Hiring correctly is worth enormous efforts. You don't want to pass up someone good or hire someone inappropriate for whatever reason. Look things over carefully and really let things sink in, and play mental games trying to talk yourself in and out of everyone. You'll pretty quickly see your weak spots and learn to naturally compensate.


I've recently been thinking about bias in recruitment procedures, as part of a consultation at work to help with our Athena Swan application.

For early stage candidates, you may be able to significantly reduce your own bias in selecting candidates for interview by asking for resumes to be stripped of the following information before they reach your desk:

  • Name
  • Age
  • Gender and Sexuality
  • Race
  • All locations
  • All School/college names

Suggested edits for additional biases gratefully accepted

Ideally, candidates would not even include some of these items on their resume, but different cultures have different ideas of what should be on a CV, and this can work against individuals best interests.

The best way to remove your own biases however would be to learn about the sources of bias and critically assess your own decisions.

As a cis white male, I have to be particularly sensitive to any biasses I have with regards gender, race and sexuality. As someone from a working class background, I have to be careful of biasses with respect to wealthy or posh people. As a 'plate glass' university graduate, I have to be careful of bias against both polytechnic graduates and Oxbridge graduates.

Understand your biases, learn about the issues surrounding them and attempt to eliminate them. There is little more you can do, but the fact that you are asking yourself these questions bodes well.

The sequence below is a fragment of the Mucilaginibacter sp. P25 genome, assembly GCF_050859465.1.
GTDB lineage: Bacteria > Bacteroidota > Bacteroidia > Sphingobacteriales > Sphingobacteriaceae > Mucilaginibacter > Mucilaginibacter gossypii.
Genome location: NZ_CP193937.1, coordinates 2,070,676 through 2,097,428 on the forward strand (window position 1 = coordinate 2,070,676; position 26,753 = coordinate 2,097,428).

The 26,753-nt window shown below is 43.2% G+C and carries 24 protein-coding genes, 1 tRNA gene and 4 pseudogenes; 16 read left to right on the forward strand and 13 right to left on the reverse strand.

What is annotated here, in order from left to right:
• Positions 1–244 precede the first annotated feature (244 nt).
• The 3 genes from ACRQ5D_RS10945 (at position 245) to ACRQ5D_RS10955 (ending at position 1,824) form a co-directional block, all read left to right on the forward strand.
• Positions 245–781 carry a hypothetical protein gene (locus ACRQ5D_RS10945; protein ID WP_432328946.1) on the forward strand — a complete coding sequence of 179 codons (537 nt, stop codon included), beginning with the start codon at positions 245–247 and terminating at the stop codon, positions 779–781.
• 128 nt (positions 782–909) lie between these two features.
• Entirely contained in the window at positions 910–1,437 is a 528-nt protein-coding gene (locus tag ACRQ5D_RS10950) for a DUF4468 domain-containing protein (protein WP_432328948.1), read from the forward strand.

• Hi Mark, I used to work at ISIS not far from you. A bias against Oxbridge there must be something you get challenged with regularly. :) Thanks for your response, but I'm afraid our company isn't structured in such a way that I can request this (probably useful for other people though, so +1), and I don't know if this would be of benefit personally as I tend to forgive some things (eg. communication ability) more from applicants who are not natural speakers of the language.
    – TZHX
    Aug 11, 2016 at 11:27
  • 2
    @TZHX ... I guess ISIS means something different than I'm thinking? :-)
    – jimm101
    Aug 11, 2016 at 11:33
  • 1
    I'm talking about personal biases here, rather than institutional ones, hence mentioning some examples of things I personally have to be careful of. I have plenty of Oxbridge friends, and some of them are even working class, but I still have to be careful about my immediate gut reactions to people. We've recently been thinking about bias in our recruitment procedures, and this was one of the ideas we discussed as part of our Athena Swan application.
    – Mark Booth
    Aug 11, 2016 at 11:35
  • 2
    +1 Biases can work "up" as well as "down". Similar to yourself, my background has made me much more critical than I ought to be of those with (without getting too personal) "easier" times than I've had.
    – fib112358
    Aug 11, 2016 at 11:37
  • 1
    In this context ISIS is the ISIS pulsed neutron and muon source at the Rutherford Appleton Laboratory in Oxfordshire @jimm101
    – Mark Booth
    Aug 11, 2016 at 11:37

You must log in to answer this question.

Not the answer you're looking for? Browse other questions tagged .